When Transformers: Revenge of the Fallen was in theaters, it suffered from critical panning and its Cinemascore fell from the “A” that came from the first Transformers to a “B+.” However, the film gathered over $400,000,000 in a domestic run, and internationally totaled over $830,000,000. It, obviously, warranted a sequel. The sequel we got, however, was panned by critics, again, and this time received another “A” score. But what was different about this film? 55% of the movie’s audience was under the age of 25. Ultimately, the movies are about the same, with the exception of larger action pieces and the addition of a female lead (replacing that of Megan Fox). However, it wrapped in a much younger demographic (now older from the first two films’ viewings) and proved successful because of it.
Also, it’s important to understand movie seasons. Often times, you’ll find that the “less-than-great” horror or action flicks get released in the January-March season. It’s where small films go to either make a profit or whither and die. The summer season is where studios focus their big projects; and sometimes, the numbers that are made in that season (the season in which the family or young target audience has little to do but go to the movies) are explosive, and people tend to think that it diminishes the impact of the fall/winter season movies, which make about a third of the summer movies’ gross. Think of things in perspective. You can’t see the enormous success of movies like Transformers: Dark of the Moon as detrimental to movies like War Horse. Hollywood isn’t going to shut down and only produce carbon copies of Taken and Paranormal Activity for profit’s sake. There are thousands of filmmakers out there. Thousands. They’re not all drones interested in helming what someone else has already done.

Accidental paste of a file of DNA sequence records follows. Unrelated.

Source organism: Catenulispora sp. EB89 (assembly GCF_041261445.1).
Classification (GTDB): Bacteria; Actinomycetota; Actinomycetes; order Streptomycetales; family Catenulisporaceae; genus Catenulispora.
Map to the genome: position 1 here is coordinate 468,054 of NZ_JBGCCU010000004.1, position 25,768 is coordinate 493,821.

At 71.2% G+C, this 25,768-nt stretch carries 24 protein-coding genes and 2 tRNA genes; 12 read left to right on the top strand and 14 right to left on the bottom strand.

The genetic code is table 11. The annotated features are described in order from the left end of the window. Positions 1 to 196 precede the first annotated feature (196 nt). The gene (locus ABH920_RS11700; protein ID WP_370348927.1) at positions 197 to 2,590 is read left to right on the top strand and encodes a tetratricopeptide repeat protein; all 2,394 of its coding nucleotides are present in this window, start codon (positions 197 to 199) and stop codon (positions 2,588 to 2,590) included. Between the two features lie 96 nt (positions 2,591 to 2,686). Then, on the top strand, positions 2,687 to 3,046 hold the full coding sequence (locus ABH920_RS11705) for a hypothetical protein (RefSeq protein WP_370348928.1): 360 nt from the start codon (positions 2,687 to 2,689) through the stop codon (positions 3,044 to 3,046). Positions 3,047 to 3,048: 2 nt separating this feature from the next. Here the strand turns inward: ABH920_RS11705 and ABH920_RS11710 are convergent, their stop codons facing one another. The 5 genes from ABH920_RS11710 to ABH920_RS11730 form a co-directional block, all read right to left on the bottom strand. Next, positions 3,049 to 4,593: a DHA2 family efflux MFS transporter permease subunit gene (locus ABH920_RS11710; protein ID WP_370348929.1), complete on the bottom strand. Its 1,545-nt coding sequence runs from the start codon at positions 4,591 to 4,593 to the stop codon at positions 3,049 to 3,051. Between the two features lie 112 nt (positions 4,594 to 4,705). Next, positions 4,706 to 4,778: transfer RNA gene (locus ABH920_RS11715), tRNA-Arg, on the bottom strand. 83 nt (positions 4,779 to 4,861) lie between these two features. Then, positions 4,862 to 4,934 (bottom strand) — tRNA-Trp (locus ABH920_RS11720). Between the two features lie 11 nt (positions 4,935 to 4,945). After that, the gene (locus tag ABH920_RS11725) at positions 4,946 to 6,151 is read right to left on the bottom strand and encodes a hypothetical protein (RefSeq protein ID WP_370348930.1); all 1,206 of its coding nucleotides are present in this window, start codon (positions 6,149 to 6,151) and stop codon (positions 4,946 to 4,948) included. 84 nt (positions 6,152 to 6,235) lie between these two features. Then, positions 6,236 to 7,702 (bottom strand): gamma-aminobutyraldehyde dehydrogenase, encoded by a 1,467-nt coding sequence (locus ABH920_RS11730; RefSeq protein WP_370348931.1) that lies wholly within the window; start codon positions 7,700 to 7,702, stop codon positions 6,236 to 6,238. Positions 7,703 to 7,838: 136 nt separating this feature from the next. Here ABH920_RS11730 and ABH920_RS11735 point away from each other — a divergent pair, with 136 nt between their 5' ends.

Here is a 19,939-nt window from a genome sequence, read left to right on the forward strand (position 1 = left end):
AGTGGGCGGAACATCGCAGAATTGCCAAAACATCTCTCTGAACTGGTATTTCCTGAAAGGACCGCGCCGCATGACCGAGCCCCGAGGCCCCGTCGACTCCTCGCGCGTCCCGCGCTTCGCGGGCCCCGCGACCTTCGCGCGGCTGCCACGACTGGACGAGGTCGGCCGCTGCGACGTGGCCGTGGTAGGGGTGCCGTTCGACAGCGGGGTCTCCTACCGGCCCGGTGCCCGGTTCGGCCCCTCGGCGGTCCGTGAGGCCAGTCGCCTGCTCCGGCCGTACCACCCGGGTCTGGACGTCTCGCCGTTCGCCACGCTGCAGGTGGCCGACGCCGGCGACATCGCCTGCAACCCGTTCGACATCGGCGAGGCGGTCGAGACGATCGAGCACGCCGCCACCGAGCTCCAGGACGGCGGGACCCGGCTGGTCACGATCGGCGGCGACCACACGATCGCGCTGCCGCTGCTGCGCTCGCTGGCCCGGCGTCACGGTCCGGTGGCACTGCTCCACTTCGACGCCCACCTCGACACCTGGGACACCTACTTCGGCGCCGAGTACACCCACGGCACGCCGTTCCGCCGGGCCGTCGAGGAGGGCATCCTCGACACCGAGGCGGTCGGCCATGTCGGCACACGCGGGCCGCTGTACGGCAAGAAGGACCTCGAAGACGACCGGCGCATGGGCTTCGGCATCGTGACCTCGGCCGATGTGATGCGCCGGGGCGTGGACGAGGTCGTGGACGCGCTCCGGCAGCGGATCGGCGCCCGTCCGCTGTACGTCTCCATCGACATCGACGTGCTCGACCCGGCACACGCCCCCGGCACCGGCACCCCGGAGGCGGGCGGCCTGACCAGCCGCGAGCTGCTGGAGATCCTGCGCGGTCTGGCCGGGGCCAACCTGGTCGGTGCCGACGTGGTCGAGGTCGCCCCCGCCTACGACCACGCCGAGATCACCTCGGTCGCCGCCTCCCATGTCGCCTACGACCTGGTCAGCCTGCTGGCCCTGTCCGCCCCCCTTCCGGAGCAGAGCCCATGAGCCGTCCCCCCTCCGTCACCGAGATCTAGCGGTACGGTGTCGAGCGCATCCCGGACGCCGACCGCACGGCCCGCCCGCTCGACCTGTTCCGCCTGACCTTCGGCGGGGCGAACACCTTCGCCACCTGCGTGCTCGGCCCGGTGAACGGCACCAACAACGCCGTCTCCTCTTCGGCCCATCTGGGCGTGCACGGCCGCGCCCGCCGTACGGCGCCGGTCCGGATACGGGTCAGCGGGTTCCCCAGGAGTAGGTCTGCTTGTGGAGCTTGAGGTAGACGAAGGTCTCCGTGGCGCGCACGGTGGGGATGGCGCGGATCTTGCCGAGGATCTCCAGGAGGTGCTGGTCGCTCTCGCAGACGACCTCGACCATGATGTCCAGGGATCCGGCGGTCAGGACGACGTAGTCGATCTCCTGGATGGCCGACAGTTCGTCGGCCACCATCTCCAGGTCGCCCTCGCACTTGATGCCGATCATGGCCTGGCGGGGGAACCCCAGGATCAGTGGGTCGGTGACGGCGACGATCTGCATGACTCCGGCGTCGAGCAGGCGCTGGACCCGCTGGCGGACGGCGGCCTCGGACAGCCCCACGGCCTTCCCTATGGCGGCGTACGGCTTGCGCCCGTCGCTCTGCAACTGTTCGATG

Sometimes, it’s easy to blame the marketing team for the failure of certain films (John Carter, Dredd), and sometimes, that’s a well-directed complaint. However, I think it’s important to understand the confines of the films, themselves. The recent Dredd is an entertaining piece of work, and it stands well on its own terms. However, it is an “R” rated feature, coming from source material not immaculately well-known in the United States, and suffers from winning over the general audience who knew nothing more about the character than the Sylvester Stallone film from 1995. You can only blame marketing so much. It isn’t that the movie set itself up for failure, but without grabbing well-known leads, the film, no matter how good they could have made it, was somewhat destined not to be a box office smash. There are some obstacles greater than how “good” a film is for it to succeed.
People need to understand and realize that if we want films like the Resident Evil franchise to stop coming around every two years, it’s our participation that counts. They’ve not done much to rejuvenate that franchise, and ultimately, it’s becoming worse and worse. Critics don’t destroy a film, but audiences direct the future of a franchise. While we may not have a hand in where the story goes, we definitely have one in its subsequent continuation.
Oh, and don’t blame the studios for wanting to make money. If they didn’t, we most certainly couldn’t blame them, now could we?